My dance years were a non-stop show of 90s music, loud costumes, and a lot of make-up. Backstage was a rain shower of sticky, shiny hairspray, buns and bright red lipstick, and layers upon layers of liquid foundation. We toted around miniature duffel bags of drugstore brand cosmetics from competition to recital to competition. Luckily I didn’t know then what I do now.
Safer skincare and make-up hasn’t always been one of my interests.
But now it is. It makes complete sense for me. For someone who has cared about what I put IN my body for so many years, why would I not give the same attention to what I put ON my body? Personal care products have ingredient labels just as food products do, yet they do not get the same critical consideration.
The U.S. law that governs the multi-billion dollar cosmetics industry was passed 80 years ago(!) in 1938 and does not give the Food and Drug Administration the authority to ask cosmetic companies for safety data or issue recalls of cosmetics found to be unsafe.
In the United States, we ban a whopping 30 ingredients from cosmetics, while the European Union bans close to 1,400. In the U.S., it is entirely legal for companies to use toxic chemicals in the products that we put on our bodies every day – even if the ingredients are linked to health issues. Essentially, there is lack of regulation in the beauty industry when it comes to ingredients, and we slather them on ourselves and our families every day.
Not all chemical are bad. But toxic chemicals are, as you guessed it, not good for us. “Toxic” means those chemicals that can harm cells or organs, cause neurological damage, and/or alter important biological systems. In the case of cosmetics, toxic chemicals can enter our bodies through our skin, lips and nails when we apply products, and through our airways when we inhale particles from powders and sprays.
This post isn’t meant to overwhelm you as you make a mental note of all the products you have in your shower and bathroom cabinets. Rather, it is intended to shine a little light on this commonly ignored component of wellness so that the next time you’re restocking your shampoo or mascara, you’ll have more confidence selecting products as an informed consumer.
5 Personal Care Ingredients to Avoid
Parabens are a preservatives commonly used to prevent the growth of bacteria and mold. Parabens are endocrine (hormone) disruptors, which may alter important hormone mechanisms in our bodies. Methylparaben, isobutylparaben, propylparaben are the most common in personal care products and are concerning as they have estrogen-mimicking properties that may play a role in triggering certain cancers.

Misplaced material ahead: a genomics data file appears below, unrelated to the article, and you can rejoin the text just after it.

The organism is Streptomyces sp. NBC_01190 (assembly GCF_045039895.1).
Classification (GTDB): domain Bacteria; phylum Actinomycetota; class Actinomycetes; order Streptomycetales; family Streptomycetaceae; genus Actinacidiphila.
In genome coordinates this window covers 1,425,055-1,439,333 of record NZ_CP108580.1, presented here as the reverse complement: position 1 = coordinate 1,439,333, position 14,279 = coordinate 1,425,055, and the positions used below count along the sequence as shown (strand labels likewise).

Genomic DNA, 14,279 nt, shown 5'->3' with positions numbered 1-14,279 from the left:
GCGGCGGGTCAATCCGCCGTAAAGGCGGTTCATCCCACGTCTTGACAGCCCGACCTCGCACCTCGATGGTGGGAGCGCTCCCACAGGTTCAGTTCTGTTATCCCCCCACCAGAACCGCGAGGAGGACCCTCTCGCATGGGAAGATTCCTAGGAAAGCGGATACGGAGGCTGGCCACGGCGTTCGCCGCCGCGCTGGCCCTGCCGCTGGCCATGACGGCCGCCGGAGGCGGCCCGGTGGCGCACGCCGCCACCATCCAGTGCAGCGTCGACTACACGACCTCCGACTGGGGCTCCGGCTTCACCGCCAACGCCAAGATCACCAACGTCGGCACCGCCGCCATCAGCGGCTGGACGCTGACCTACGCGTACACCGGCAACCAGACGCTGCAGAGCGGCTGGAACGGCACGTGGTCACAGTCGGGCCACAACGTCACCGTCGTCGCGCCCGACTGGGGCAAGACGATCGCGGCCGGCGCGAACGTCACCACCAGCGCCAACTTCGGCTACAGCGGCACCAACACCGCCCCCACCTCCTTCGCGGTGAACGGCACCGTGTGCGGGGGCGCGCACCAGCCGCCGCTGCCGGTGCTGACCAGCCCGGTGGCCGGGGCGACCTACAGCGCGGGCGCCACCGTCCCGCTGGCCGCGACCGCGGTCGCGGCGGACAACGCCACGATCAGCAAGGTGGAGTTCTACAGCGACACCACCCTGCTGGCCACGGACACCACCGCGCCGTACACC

Phthalates (pronounced THAL-lates) make plastic more pliable (think shower curtains). In cosmetics, phthalates are used to make fragrances stick to skin, styling products malleable, and nail polish bend and stick to the curve of your nail.
Phthalates are highly suspected endocrine (hormone) disruptors with some reports of fetal birth defects.
Phthalates are not always labeled as they are likely considered by the producing company as an ingredient in their signature fragrance, whose lists are protected as “trade secret.”
“Fragrance” is considered a trade secret, so companies don’t have to disclose what it is. Hundreds of chemicals can hide under the word “fragrance.” It is usually a synthetic concoction that includes phthalates and synthetic musks, which are hormone disruptors, as well as chemicals that are allergens and neurotoxins.
Formaldehyde is used in cosmetic products as a preservative and to prevent bacterial growth. This chemical was deemed as a human carcinogen by The International Agency for Research on Carcinogens and has also been linked to asthma, neurotoxicity, and developmental toxicity.
Oxybenzone is a chemical sunscreen agent and ultraviolet light absorber which was added to nearly 65 percent of the non-mineral sunscreens in EWG’s 2018 sunscreen database. Oxybenzone may cause allergic skin reactions and possible hormone disruption. Hawaii just passed a bill banning sunscreens containing oxybenzone and octinoxate because studies have shown they have been linked to the bleaching of coral reefs.
Safer Option: Beautycounter
Beautycounter is committed to a health and safety standard that goes well beyond what is legally required in the United States. Beautycounter excludes more than 1,500 questionable or harmful ingredients. Their high-performing, indulgent products are made mostly from responsibly sourced, plant-based ingredients and are rigorously screened to avoid potentially health disruptive ingredients on The Never List™. This list includes the five ingredients above along with thousands of other ingredients that have been associated with a variety of health disturbances.